I was proud of Heeba and Weaser on getting the award, which continues to be considered quite prestigious in the Yankee world. I felt especially good when Mike Ferraro won it in 1968 because I knew how hard Stump took being cut from the team the year before. Jerry Kenney, my teammate at the AA Shelby Yankees, shared the award in 1969, and Johnny Ellis (not Thurman Munson) got it in 1970. The reporters sort of validated my Horace Clark Era theory in 1971 when they declined to give the award to anyone. Rusty Torres won in 1972, Otto Velez in 1973, and Tom Buskey in 1974 – a few weeks before he was traded to the Indians along with Steve Kline, Freddy Beene and me. Bluto died way too young in a car accident; he was 51.
Like most pitchers, I wasn’t much of a hitter. My career average was .159 – 82 hits, including 15 doubles, a triple, and two “historic” home runs (off Clyde Wright and Mike Cuellar). I actually hit well my rookie season, 1966: .224, which was four points higher than a right fielder named Lou Clinton, a very nice man who was nearing the end of his career. Of course my hitting career came to an end in 1973 when the AL adopted the Designated Hitter rule. I was fine with that; it made it a little tougher when #9 in the order was no longer a pitcher, but fans liked the idea of some veteran hitters staying on a bit longer and so did I. My last major league at-bat came on October 1, 1972, the first game of a Sunday double header against the Cleveland Indians at Yankee Stadium – my last start of the season because there was no post-season in the “Horace Clarke Era.” It was one of the most memorable games of my career – an 11-inning complete game! How many times has that happened?
Gaylord Perry was pitching for the Indians, and he was enjoying the best seasons of his career: 24-16, with a 1.92 ERA, 234 strikeouts, and winning the Cy Young Award. He also pitched a complete game – his 29th of the season. So I repeat my question: when was the last time two pitchers threw an 11-inning complete game in the same game?
This was not an inconsequential game. The Yankees began the day tied for 3rd in the AL East with the Orioles, while the Red Sox and Tigers were in a down-to-the-wire battle for first. We were five games out of first place, with five games remaining. We were eliminated from winning the division since Boston and Detroit had three games left against each other. But there was a scenario that could have had us in 2nd – not 4th, where we wound up – and that was worth trying for.
The Yankees scored in the fourth when Roy White scored on Bernie Allen’s ground rule double, and the Indians tied it in the fifth when Ray Fosse hit a leadoff Home Run against me. The game remained 1-1 until the top of the eleventh. Buddy Bell led off with a double to left, and moved to third on Jack Brohamer’s grounder to Ron Bloomberg at first. Chris Chambliss hit a sacrifice fly to Bobby Murcer in center; Bell scored, and we were down 2-1. I was supposed to lead off the bottom of the eleventh, but naturally Ralph Houk pinch hit for me. Frank Tepedino struck out looking. Then Horace Clarke filed out and Thurman Munson grounded out. We lost 2-1.
I don’t presume to know anything about baseball compared to Houk, who was one of the smartest baseball strategists I ever knew. But 43 years later, maybe it’s ok to wonder what he was thinking when he sent Tepedino, who was 0-8 as a September call up, to leadoff in the bottom of the eleventh, one run down. There were only two left-handed hitter on the bench: Tepedino and Johnny Callison, who was a .216 lifetime hitter against Perry but was hitting .280 vs. righties that season. Would it have been better to take his chances with Johnny Ellis, a right-handed hitter with a .294 average and a .270 average against right-handed pitchers that season? Or an experienced hitter, like Ron Swoboda? We will never know.
Anyway, there was a point to this post, and finally I’m getting to it. With the DH starting in 1973 – call it the Ron Bloomberg Lifetime of Fame Rule – this was the last time I would ever bat in a major league game. I popped up to shortstop Frank Duffy in the fourth, and struck out in the fifth — I was one of Perry’s eleven strikeouts that game. My final career At-Bat came in the eighth, with a ground out to second. As I said earlier, Teppie pinch hit for me in the eleventh and struck out. I think I could have done at least as well.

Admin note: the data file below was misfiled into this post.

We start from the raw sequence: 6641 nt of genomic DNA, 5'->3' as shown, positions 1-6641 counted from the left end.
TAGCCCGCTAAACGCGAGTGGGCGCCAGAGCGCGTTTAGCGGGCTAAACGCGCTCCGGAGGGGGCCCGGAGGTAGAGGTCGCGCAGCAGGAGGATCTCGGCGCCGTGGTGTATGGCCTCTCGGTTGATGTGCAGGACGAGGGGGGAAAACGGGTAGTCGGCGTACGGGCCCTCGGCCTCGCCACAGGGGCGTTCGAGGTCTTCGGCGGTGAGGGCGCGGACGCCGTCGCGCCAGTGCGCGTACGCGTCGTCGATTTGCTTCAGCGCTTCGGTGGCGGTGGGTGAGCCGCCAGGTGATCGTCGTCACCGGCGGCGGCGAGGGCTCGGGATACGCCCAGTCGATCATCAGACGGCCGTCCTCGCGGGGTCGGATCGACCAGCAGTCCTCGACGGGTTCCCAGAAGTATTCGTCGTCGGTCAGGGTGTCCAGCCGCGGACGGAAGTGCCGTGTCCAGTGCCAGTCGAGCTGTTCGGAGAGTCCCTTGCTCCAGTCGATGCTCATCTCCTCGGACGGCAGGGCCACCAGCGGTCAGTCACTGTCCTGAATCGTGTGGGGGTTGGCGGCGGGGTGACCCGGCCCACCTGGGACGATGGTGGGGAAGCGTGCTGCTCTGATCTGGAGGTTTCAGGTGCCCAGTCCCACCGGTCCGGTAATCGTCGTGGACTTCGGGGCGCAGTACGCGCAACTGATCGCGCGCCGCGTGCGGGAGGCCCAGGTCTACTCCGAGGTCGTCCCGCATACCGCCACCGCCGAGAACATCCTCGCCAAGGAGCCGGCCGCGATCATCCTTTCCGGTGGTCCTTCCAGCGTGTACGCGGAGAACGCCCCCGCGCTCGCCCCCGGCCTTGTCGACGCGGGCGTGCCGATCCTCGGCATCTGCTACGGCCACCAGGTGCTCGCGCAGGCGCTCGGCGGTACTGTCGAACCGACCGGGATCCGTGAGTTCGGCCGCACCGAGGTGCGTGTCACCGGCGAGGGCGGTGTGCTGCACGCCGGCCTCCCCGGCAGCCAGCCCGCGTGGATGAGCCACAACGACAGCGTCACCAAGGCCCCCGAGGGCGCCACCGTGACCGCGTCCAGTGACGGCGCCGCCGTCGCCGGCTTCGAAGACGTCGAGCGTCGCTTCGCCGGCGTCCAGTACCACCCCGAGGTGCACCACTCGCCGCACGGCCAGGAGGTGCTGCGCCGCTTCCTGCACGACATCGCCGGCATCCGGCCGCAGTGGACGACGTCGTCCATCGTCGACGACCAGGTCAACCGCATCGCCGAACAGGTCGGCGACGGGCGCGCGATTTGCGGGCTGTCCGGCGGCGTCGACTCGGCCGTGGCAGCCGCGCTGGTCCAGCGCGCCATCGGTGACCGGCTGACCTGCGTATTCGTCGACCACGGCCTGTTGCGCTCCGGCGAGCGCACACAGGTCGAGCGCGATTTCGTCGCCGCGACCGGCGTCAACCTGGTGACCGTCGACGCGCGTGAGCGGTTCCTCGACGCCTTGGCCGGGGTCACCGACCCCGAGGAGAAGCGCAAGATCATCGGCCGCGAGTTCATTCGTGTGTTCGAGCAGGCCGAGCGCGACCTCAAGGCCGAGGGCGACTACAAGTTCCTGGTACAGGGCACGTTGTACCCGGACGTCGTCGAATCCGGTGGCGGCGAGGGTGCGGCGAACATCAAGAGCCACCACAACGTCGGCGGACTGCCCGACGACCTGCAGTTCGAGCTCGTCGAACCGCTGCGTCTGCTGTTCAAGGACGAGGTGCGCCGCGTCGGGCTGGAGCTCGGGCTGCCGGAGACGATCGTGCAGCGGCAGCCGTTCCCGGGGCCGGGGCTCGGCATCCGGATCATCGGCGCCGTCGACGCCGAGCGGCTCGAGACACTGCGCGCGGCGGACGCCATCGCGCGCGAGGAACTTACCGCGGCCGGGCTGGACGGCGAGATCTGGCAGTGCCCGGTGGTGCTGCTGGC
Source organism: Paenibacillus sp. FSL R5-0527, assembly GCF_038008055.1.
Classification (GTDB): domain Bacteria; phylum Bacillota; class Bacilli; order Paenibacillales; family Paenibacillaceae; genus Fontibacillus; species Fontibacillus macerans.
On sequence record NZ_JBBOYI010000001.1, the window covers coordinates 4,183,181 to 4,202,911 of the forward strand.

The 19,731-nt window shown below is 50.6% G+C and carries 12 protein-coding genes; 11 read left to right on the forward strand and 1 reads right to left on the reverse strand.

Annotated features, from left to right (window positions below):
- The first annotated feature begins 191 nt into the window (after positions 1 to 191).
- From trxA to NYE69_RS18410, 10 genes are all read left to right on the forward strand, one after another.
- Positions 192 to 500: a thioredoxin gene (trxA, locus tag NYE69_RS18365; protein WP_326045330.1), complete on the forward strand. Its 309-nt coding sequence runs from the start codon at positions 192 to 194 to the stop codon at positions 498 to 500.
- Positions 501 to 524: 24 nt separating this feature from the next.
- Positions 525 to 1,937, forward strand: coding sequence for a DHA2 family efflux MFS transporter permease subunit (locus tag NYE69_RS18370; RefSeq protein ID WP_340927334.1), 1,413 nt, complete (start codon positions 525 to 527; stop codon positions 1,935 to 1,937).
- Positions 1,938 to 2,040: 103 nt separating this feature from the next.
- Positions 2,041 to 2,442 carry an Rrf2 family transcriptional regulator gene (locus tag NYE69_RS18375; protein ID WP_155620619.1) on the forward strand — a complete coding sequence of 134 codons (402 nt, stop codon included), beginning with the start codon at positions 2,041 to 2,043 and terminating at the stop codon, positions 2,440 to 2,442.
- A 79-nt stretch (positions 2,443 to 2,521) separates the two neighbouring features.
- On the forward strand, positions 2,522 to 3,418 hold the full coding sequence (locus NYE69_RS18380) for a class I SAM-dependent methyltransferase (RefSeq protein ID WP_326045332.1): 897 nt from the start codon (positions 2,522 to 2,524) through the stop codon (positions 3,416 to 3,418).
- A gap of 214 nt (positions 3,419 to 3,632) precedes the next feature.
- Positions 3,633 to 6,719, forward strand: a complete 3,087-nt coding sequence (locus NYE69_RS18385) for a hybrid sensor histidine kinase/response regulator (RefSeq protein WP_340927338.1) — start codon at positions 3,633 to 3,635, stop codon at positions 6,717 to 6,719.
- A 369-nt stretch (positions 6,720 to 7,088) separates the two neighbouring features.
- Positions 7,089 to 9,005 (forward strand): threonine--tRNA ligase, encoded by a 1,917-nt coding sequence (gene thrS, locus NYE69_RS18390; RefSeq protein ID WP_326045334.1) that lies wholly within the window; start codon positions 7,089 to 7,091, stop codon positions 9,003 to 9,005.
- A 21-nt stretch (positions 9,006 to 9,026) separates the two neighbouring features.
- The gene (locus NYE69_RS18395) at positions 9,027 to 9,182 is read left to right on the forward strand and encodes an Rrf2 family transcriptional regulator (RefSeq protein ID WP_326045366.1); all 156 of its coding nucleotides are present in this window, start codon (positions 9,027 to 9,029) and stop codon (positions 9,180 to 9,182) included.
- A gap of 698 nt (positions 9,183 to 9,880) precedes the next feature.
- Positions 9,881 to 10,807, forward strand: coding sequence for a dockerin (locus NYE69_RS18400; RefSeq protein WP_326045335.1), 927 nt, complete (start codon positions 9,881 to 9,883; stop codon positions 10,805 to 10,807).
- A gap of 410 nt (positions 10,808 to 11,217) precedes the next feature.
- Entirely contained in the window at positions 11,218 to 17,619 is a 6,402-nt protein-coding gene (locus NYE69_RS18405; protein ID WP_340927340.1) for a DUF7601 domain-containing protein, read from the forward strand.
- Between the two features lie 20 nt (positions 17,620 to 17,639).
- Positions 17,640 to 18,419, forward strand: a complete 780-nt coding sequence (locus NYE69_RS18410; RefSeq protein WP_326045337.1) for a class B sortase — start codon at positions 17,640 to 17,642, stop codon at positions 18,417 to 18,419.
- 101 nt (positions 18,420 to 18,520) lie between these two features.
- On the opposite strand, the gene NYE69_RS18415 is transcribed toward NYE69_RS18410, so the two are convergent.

Happy Birthday to Charlie Moore, who played for the Milwaukee Brewers during my last four years in the major leagues. He was statistically the single toughest hitter I faced in eleven seasons as a pitcher. And the funny thing is the first time I saw him, as a 20-year-old late season call-up, I thought he would be easy. I was wrong.
It was September 25, 1973. We were away, I was at the end of a not so great 8-15 season, and the Yankees were three games under .500 and 17.5 game out of first — again, the whole “Horace Clarke Era” thing! Charlie made the third out in a 1-2-3 second inning with a fly ball to Otto Velez in right. In the fourth, I gave up successive singles to Dave May and George Scott. Then Don Money hit a shot to center; May scored and Scott went to third. Thurman Munson made a rare error and Money advanced to second. After Bobby Mitchell flied out to right – Scott wasn’t scoring on Velez’s arm – Ralph Houk gave me the signal to intentionally walk Charlie. Wilbur Howard hit a grounder to Fred Stanley at short, forcing Charlie out at second, but we didn’t get the DP; Scott scored, putting us behind 2-0 Brewers. I saw Charlie for the third time in the seventh when he tried to bunt on Thurman – bad idea. We scored one in the eighth and one in the ninth to tie it, and Lindy McDaniel came in to relieve me in the bottom of the ninth. The Brewers won it in the 13th on Pedro Garcia’s RBI single.
Charlie Moore was going to be no problem, right?
The next time I saw Charlie Moore was on July 1, 1974. By this time, I had been traded to the Cleveland Indians and was starting the second game of a double header (remember those?) at Cleveland Stadium. He went 3-for-3 against me, two singles and a double. We beat the Brewers 9-3, but I couldn’t get Charlie out. I faced Charlie three times in 1975 and once more in 1976 (before the Rangers trade); he went 6-for-8, with a walk. I never struck him out, and the best I could do was get him to fly out to Rick Manning in center. Charlie went 9-for-13, with a career .692 average while batting against me. I looked it up and of the 525 different players who hit against me (more than twice), Charlie Moore has the highest career batting average of them all. How’s that for a little birthday trivia!
Today is the best day of the year – Old Timer’s Day at Yankee Stadium. I’ll be signing copies of my new book, When the Yankees Were on the Fritz: Revisiting the “Horace Clarke Era” in front of Yankee Stadium on Saturday from 2-4 PM, and on Sunday 10AM-Noon (by the Hard Rock Café at Gate 6). I’ll be at the greatest sports bar in the Bronx, Yankee Tavern (72 E.161st Street) from 4:15-6:30 PM on Saturday, and from 12:15-1:15 PM on Sunday. Please try to stop by — it would be great to see you.